Administrative expenditures, which include the Presidency, the Cabinet, the Althingi, the courts and law enforcement, are approximately unchanged from the previous year. Increases in salary payments and general non-salary expenditures are offset by lower outlays for the operation of real property and expenditures connected with the millenium last year. The rise in law enforcement and civil security by close to 300 million krónur is largely due to avalanche prevention investments.

Social affairs. More than half of total expenditures in the first four months went to social affairs including education, culture, health and social security. Expenditures in this category rose by 6.9 billion krónur between the years. Expenditures for education rose by just over 800 million krónur, half of which is due to higher education schools and is in part explained by overtime payments to teachers following the teacher strike at the secondary school level. Shifts in expenditures between months also play a role, explaining a 140 million krónur increase in payments to the University of Iceland and 100 million krónur to the Student Loan Fund. Health expenditures increase by 2.4 billion krónur between the years, of which 900 million krónur is explained by payments to the Social Security Administration which improved its cash balance by 900 million krónur due to an overassessment of payments needed for health insurance outlays. Operational expenditures of hospitals and nursing homes increased by just over a billion krónur and social security outlays increased by 3.2 billion krónur or 30 per cent, 1.3 billion of which, as noted earlier, is due to the Supreme Court verdict to the effect that disability pensions were too low; such pensions were thus increased retroactively for the past four years. Pensions for senior citizens also increased in line with disability pensions, but only with effect from this year. Social welfare expenditures increased by 800 million krónur, mostly due to a shift in outlays between individual months. Outlays to the Unemployment Insurance Fund increase much less, only by 50 million krónur, since the unemployment rate is virtually unchanged from last year. Parental leave benefits in pursuance of the new Parental Leave Benefit Act have led to a 260 million krónur expenditure so far this year.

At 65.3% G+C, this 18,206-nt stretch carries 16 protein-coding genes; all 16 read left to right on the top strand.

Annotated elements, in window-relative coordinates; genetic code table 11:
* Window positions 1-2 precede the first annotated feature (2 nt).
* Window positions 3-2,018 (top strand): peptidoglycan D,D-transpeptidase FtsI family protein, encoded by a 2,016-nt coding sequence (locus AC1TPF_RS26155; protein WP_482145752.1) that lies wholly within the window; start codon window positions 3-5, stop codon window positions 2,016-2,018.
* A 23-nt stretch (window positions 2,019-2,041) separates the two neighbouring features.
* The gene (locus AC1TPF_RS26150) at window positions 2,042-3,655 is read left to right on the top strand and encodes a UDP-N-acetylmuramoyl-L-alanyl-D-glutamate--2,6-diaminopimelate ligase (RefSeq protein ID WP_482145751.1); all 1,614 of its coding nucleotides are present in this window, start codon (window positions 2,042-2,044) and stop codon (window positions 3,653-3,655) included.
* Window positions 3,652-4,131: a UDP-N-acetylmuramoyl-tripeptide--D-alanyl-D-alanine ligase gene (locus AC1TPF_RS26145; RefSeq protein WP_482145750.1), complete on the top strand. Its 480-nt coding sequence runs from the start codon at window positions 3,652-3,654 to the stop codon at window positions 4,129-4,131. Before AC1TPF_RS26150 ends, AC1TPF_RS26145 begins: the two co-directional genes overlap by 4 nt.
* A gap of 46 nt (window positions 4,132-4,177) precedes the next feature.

Economic affairs. Expenditures on economic affairs increased by close to 2 billion or 24 per cent, primarily due to government purchases of farm production quotas, a one-time payment of 780 million krónur in January. Expenditures on communications increased by 1 billion of which 700 million go to roadbuilding and maintenance and close to 200 million to harbours. Contributions to the Institute of Regional Development increased by 300 million krónur.

Interest expenditures increased by 37 per cent or 2.6 billion krónur, 1.8 billion of which is due to the redemption of a large government bond issue and 200 million krónur due to short-term credit from abroad.

Other expenditures increase by 760 million krónur between the years, primarily due to a special increase in the contribution to the Municipal Equalisation Fund.

Capital transactions
The outflow on financial transactions amounted to 1.7 billion in the first four months of this year as against an inflow of 3.3 billion last year. The difference is mostly explained by an in-payment of 5.5 billion early in 2000 due to the above-mentioned sales of shares in state-owned commercial banks.

Repayments of Treasury debt amounted to 21.4 billion krónur, nearly all due to the repayment of a foreign government loan. A large domestic bond issue from 1990 matured in February and the redemption amounted to 8.8 billion krónur, of which 4.8 billion were repayments of principal, the remainder being accumulated interest..
Furthermore, two domestic government bonds issues were redeemed before maturity at an auction for 3 billion of market value, of which 1.8 billion were repayments. Auctions of this kind are directed toward government bond issues that lack liquidity in the secondary market.

The Treasury remitted 5 billion krónur to the Government Employees Pension Fund, as noted above, as against 2 billion in the same period a year ago.

Treasury borrowing amounted to 29.4 billion krónur, 20.7 billion of which was borrowed abroad. This represents the proceeds from a bond issue of 250 million Euros that was used to refinance earlier foreign debt. Treasury bills outstanding increased by 6 billion. In addition, new government bonds with a 6-year maturity were sold for close to 2.5 billion krónur.